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Old 10-29-2010, 12:02 AM
 
755 posts, read 1,658,750 times
Reputation: 356

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OK, so within the span of a week I get TWO seperate tickets from the state of Maryland for "speeding" on I-95.
The claim is that I was driving in a work zone at 67 and then 72 MPH on I-95
"NB n/o Kenwood Ave Balt Co"

Basically the area right after I-895 and right before I-695.

Now you couldva fooled me that this area was a work zone. I mean, if we're talking past tense, then yes, I-95 south of I-695 WAS a work zone...but not in the past 6 months.
Heck, from the picture and from my memory, it looks like if an engineering study was done this area would be safe to set the limit at 65 MPH because the road construction (past tense) widened it to have more than enough lanes/shoulder width, and entrances and exits to accommodate full pace highway speed (heck wasn't the POINT of the construction!)

OK...so that's the background.
My questions are

1) IF I decide to fight this in court
A. If I lose could it go on my driving record?
B. If I lose could it effect my insurance?
C. Could the fine be raised (or lowered)?

I understand that pre-payment can't result in point loss or insurance hike, wasn't sure if that still applies if you take it to court.


2) Can you get a continuance after your initial court date?



3) Anyway I can beat this in court?
A. It says on the back the speed monitoring operator isn't required to attend court, but you can request.
I was thinking I might beat it or lower it if I
A. Supenea the service records and by chance find the camera wasn't properly maintened.

4) Also was thinking perhaps if I explain that I was driving at night and that construction hadn't been done here in 6 months and the zone was free of construction for nearly 2 miles this might help explain confusion over how this is considered s "safezone for construction."

5) Any other possible ideas?
-Do I stand a chance?
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Old 10-29-2010, 05:21 AM
 
Location: HoCo, MD
3,911 posts, read 7,547,995 times
Reputation: 4113
I think it all depends on how much time/effort you want to spend on this.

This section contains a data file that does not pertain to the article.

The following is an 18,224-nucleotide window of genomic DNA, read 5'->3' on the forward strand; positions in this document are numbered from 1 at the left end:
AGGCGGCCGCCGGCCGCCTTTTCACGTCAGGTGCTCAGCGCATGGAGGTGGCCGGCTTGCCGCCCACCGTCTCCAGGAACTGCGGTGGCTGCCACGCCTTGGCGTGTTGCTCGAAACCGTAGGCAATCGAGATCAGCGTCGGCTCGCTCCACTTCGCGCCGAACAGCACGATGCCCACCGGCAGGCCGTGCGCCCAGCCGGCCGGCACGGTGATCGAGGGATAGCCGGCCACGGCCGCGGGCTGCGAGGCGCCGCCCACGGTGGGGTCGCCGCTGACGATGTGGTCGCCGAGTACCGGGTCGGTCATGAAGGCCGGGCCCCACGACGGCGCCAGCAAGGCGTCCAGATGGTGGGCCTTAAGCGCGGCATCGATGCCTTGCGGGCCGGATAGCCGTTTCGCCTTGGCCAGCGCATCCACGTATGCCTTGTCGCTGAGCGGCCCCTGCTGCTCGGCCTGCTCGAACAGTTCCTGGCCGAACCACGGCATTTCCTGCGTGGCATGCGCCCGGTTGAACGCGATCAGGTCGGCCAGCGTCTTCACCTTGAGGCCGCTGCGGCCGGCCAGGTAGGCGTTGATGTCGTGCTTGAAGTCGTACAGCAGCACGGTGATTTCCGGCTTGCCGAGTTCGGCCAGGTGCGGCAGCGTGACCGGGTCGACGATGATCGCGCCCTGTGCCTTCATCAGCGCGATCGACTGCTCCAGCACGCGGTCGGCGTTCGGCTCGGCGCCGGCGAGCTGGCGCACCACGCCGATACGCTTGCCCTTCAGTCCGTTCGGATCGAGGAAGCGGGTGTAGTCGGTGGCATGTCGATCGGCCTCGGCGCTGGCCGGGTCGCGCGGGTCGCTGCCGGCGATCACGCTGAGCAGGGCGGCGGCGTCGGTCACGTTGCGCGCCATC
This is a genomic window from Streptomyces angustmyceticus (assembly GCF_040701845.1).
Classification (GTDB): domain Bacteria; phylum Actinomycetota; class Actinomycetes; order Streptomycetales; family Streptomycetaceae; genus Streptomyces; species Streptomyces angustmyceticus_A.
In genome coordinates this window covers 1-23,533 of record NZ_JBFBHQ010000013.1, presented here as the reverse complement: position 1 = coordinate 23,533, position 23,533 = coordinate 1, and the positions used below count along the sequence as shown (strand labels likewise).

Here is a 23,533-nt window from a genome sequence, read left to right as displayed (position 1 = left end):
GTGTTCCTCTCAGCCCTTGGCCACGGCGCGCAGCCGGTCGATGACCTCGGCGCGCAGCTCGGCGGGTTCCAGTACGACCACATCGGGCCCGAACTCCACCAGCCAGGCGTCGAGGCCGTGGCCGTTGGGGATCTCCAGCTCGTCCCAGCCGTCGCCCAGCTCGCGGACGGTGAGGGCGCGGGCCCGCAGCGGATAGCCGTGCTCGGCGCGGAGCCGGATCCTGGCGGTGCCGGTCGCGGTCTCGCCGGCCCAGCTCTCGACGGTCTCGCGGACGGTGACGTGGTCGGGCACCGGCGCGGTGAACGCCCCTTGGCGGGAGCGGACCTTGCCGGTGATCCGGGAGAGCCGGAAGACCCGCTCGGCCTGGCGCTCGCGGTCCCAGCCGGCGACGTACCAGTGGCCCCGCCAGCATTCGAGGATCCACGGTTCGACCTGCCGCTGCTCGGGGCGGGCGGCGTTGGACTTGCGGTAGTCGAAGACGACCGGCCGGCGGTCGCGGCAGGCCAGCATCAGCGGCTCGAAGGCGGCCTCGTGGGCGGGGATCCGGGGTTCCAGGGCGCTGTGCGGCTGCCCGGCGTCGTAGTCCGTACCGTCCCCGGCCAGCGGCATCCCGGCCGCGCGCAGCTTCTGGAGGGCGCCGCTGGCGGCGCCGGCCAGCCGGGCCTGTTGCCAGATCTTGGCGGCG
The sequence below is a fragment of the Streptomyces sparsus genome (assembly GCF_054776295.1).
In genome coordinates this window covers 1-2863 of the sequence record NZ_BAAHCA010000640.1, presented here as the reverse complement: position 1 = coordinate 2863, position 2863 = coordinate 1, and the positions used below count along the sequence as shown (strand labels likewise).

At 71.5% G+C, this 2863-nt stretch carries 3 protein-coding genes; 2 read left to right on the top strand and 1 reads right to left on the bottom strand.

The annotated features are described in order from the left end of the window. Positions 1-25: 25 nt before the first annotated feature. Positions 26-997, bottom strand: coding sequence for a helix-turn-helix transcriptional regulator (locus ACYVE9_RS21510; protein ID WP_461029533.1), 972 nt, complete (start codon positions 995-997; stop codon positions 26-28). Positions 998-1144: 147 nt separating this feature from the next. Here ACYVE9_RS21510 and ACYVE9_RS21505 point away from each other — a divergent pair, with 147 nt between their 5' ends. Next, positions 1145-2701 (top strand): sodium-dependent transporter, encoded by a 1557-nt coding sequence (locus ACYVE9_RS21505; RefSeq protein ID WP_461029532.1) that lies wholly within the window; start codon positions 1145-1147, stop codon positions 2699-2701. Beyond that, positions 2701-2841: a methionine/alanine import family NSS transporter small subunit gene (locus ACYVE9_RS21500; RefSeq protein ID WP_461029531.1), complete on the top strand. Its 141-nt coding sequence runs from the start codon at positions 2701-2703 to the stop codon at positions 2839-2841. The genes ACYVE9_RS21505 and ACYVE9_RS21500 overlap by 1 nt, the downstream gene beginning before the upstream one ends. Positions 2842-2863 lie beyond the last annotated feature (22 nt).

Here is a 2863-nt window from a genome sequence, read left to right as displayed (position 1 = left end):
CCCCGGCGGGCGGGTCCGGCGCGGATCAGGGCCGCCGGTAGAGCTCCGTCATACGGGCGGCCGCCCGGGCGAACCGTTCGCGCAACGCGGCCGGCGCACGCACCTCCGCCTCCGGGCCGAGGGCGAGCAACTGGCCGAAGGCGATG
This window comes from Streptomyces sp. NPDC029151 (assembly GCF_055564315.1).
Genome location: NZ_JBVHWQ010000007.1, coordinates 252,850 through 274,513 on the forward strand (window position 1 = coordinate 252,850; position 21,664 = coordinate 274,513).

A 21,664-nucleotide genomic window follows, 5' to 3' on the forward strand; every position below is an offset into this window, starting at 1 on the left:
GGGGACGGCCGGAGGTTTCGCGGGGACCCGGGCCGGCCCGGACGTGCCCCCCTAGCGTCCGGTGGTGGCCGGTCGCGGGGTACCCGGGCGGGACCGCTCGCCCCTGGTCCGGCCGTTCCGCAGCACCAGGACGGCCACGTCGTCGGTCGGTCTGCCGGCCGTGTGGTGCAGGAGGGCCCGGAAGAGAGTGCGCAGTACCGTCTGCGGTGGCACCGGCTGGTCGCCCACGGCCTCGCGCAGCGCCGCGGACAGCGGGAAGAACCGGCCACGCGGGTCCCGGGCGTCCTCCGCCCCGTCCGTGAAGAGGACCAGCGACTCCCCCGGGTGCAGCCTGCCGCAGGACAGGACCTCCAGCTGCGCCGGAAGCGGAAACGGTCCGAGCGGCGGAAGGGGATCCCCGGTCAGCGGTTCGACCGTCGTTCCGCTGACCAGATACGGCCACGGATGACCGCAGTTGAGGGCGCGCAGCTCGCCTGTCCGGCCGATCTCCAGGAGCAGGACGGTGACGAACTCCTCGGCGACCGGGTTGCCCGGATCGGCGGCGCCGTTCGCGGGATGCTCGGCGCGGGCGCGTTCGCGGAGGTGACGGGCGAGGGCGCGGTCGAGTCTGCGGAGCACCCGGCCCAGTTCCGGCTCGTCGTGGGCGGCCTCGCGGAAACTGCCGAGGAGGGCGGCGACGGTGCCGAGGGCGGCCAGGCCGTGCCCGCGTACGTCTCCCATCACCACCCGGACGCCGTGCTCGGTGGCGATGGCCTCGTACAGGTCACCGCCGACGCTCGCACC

This woman (http://www.washingtonexaminer.com/local/Driver-finds-loophole-in-speed-camera-ticket-92551709.html - broken link) spent 5 months of research to get off a $40 ticket - while I applaud her results, I personally would not have found that time worth $40.

As for your questions - I think its more like a parking ticket. It won't affect your driving record/insurance, but it will affect your registration if you don't pay.
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Old 10-29-2010, 10:12 AM
 
6,025 posts, read 6,525,537 times
Reputation: 8305
Don't know about fighting it, but I think fines in a work zone are doubled so we're talking about way more than a 40.00 ticket -- and 67 in a 55 that's at least one point, no? So I think his insurance WILL go up?

-- Would it help you to go back and take pictures? You say you have aerial pictures of the area at about the time (maybe not at night but even in day might help?

-- How were you caught with a trooper's radar sitting there as men were working? Grill/dash mounted camera?

I don't know about in WORK ZONES specifically because they don't workman to get killed -- but usually if it's a speed camera and not a stop where you're pulled over, that's just the fine, no points.

Definitely find out about that -- IF that's the case then your only consideration is the amount of the fine.

Also getting a lawyer MIGHT help. Lawyers for speeding tickets are only a few hundred bucks. Weight that against the fine and the points, and the increased insurance over three years, and it MIGHT be worth it. Hey, a consult is free.

Again maybe not in work zones but most speed zones with cameras are set a certain amount OVER the limit. So they give some leeway before they 'getcha.' FOR FUTURE REFERENCE find out if that's so in work zones and what that leeway is and just down down to that safe speed. Also if you fight it you could make your case and AFTER it's clear and only if it's clear you wont' get of you could ask if the speed fine be reduced to that amount.
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Old 10-30-2010, 07:08 AM
 
Location: North Baltimore ----> Seattle
6,473 posts, read 10,731,782 times
Reputation: 3092
Fight it. Give it a shot.
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Old 11-01-2010, 02:05 PM
 
Location: Pikesville, MD
5,229 posts, read 11,490,489 times
Reputation: 4846
Quote:
Originally Posted by selhars View Post
Don't know about fighting it, but I think fines in a work zone are doubled so we're talking about way more than a 40.00 ticket -- and 67 in a 55 that's at least one point, no? So I think his insurance WILL go up?